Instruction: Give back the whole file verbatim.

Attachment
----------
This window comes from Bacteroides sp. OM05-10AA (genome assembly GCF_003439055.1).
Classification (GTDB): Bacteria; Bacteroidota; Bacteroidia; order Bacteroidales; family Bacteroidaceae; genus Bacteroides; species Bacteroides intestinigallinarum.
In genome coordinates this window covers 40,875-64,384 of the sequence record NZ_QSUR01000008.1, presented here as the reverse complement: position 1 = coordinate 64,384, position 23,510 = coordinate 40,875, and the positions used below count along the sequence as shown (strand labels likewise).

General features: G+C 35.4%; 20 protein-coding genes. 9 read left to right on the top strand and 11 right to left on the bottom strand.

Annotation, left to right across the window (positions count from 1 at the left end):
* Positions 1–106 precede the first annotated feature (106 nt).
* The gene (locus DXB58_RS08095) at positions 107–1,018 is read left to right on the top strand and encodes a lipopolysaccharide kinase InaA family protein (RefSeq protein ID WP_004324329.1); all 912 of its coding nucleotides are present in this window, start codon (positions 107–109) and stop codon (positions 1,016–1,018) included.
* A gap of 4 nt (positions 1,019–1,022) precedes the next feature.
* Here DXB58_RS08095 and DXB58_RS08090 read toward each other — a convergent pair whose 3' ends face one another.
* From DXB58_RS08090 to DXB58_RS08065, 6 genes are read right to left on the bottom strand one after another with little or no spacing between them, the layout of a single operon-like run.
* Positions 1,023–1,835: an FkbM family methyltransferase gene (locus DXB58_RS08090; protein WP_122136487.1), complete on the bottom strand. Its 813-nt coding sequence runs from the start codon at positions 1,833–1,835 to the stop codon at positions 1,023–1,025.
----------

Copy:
This window comes from Bacteroides sp. OM05-10AA (genome assembly GCF_003439055.1).
Classification (GTDB): Bacteria; Bacteroidota; Bacteroidia; order Bacteroidales; family Bacteroidaceae; genus Bacteroides; species Bacteroides intestinigallinarum.
In genome coordinates this window covers 40,875-64,384 of the sequence record NZ_QSUR01000008.1, presented here as the reverse complement: position 1 = coordinate 64,384, position 23,510 = coordinate 40,875, and the positions used below count along the sequence as shown (strand labels likewise).

General features: G+C 35.4%; 20 protein-coding genes. 9 read left to right on the top strand and 11 right to left on the bottom strand.

Annotation, left to right across the window (positions count from 1 at the left end):
* Positions 1–106 precede the first annotated feature (106 nt).
* The gene (locus DXB58_RS08095) at positions 107–1,018 is read left to right on the top strand and encodes a lipopolysaccharide kinase InaA family protein (RefSeq protein ID WP_004324329.1); all 912 of its coding nucleotides are present in this window, start codon (positions 107–109) and stop codon (positions 1,016–1,018) included.
* A gap of 4 nt (positions 1,019–1,022) precedes the next feature.
* Here DXB58_RS08095 and DXB58_RS08090 read toward each other — a convergent pair whose 3' ends face one another.
* From DXB58_RS08090 to DXB58_RS08065, 6 genes are read right to left on the bottom strand one after another with little or no spacing between them, the layout of a single operon-like run.
* Positions 1,023–1,835: an FkbM family methyltransferase gene (locus DXB58_RS08090; protein WP_122136487.1), complete on the bottom strand. Its 813-nt coding sequence runs from the start codon at positions 1,833–1,835 to the stop codon at positions 1,023–1,025.